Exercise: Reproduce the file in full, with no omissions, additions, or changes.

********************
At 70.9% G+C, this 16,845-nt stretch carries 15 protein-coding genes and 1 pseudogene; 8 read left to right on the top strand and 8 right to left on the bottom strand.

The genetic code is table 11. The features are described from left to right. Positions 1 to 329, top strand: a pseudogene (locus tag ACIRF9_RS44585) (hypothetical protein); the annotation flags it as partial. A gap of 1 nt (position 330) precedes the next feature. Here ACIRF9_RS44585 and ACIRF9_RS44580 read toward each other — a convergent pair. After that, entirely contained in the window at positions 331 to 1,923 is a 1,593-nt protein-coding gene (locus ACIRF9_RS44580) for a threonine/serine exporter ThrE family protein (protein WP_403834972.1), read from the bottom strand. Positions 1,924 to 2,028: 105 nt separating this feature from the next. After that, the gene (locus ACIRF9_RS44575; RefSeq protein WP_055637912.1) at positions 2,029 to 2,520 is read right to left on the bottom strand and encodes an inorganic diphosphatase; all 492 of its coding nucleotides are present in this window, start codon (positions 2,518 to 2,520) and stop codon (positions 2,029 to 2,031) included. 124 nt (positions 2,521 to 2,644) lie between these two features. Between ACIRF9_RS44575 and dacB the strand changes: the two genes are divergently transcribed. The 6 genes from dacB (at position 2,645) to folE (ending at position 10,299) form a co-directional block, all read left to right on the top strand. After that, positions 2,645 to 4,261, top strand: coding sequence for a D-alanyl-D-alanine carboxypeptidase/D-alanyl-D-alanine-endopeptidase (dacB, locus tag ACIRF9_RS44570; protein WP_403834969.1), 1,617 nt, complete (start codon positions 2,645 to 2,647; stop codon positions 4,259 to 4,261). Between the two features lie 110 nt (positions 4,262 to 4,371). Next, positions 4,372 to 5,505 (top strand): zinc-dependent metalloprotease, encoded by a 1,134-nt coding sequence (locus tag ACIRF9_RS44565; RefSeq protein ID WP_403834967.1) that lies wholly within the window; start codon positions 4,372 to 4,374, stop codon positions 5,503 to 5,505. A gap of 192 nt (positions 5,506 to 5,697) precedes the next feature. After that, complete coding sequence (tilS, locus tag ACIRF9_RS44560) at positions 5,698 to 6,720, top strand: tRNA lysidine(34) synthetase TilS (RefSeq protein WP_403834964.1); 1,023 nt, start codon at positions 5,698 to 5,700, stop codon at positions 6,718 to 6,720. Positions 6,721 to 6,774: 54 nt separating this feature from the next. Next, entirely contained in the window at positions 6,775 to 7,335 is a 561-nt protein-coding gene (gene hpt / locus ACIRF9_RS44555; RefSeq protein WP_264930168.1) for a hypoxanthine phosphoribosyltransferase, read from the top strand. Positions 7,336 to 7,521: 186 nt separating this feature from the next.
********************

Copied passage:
At 70.9% G+C, this 16,845-nt stretch carries 15 protein-coding genes and 1 pseudogene; 8 read left to right on the top strand and 8 right to left on the bottom strand.

The genetic code is table 11. The features are described from left to right. Positions 1 to 329, top strand: a pseudogene (locus tag ACIRF9_RS44585) (hypothetical protein); the annotation flags it as partial. A gap of 1 nt (position 330) precedes the next feature. Here ACIRF9_RS44585 and ACIRF9_RS44580 read toward each other — a convergent pair. After that, entirely contained in the window at positions 331 to 1,923 is a 1,593-nt protein-coding gene (locus ACIRF9_RS44580) for a threonine/serine exporter ThrE family protein (protein WP_403834972.1), read from the bottom strand. Positions 1,924 to 2,028: 105 nt separating this feature from the next. After that, the gene (locus ACIRF9_RS44575; RefSeq protein WP_055637912.1) at positions 2,029 to 2,520 is read right to left on the bottom strand and encodes an inorganic diphosphatase; all 492 of its coding nucleotides are present in this window, start codon (positions 2,518 to 2,520) and stop codon (positions 2,029 to 2,031) included. 124 nt (positions 2,521 to 2,644) lie between these two features. Between ACIRF9_RS44575 and dacB the strand changes: the two genes are divergently transcribed. The 6 genes from dacB (at position 2,645) to folE (ending at position 10,299) form a co-directional block, all read left to right on the top strand. After that, positions 2,645 to 4,261, top strand: coding sequence for a D-alanyl-D-alanine carboxypeptidase/D-alanyl-D-alanine-endopeptidase (dacB, locus tag ACIRF9_RS44570; protein WP_403834969.1), 1,617 nt, complete (start codon positions 2,645 to 2,647; stop codon positions 4,259 to 4,261). Between the two features lie 110 nt (positions 4,262 to 4,371). Next, positions 4,372 to 5,505 (top strand): zinc-dependent metalloprotease, encoded by a 1,134-nt coding sequence (locus tag ACIRF9_RS44565; RefSeq protein ID WP_403834967.1) that lies wholly within the window; start codon positions 4,372 to 4,374, stop codon positions 5,503 to 5,505. A gap of 192 nt (positions 5,506 to 5,697) precedes the next feature. After that, complete coding sequence (tilS, locus tag ACIRF9_RS44560) at positions 5,698 to 6,720, top strand: tRNA lysidine(34) synthetase TilS (RefSeq protein WP_403834964.1); 1,023 nt, start codon at positions 5,698 to 5,700, stop codon at positions 6,718 to 6,720. Positions 6,721 to 6,774: 54 nt separating this feature from the next. Next, entirely contained in the window at positions 6,775 to 7,335 is a 561-nt protein-coding gene (gene hpt / locus ACIRF9_RS44555; RefSeq protein WP_264930168.1) for a hypoxanthine phosphoribosyltransferase, read from the top strand. Positions 7,336 to 7,521: 186 nt separating this feature from the next.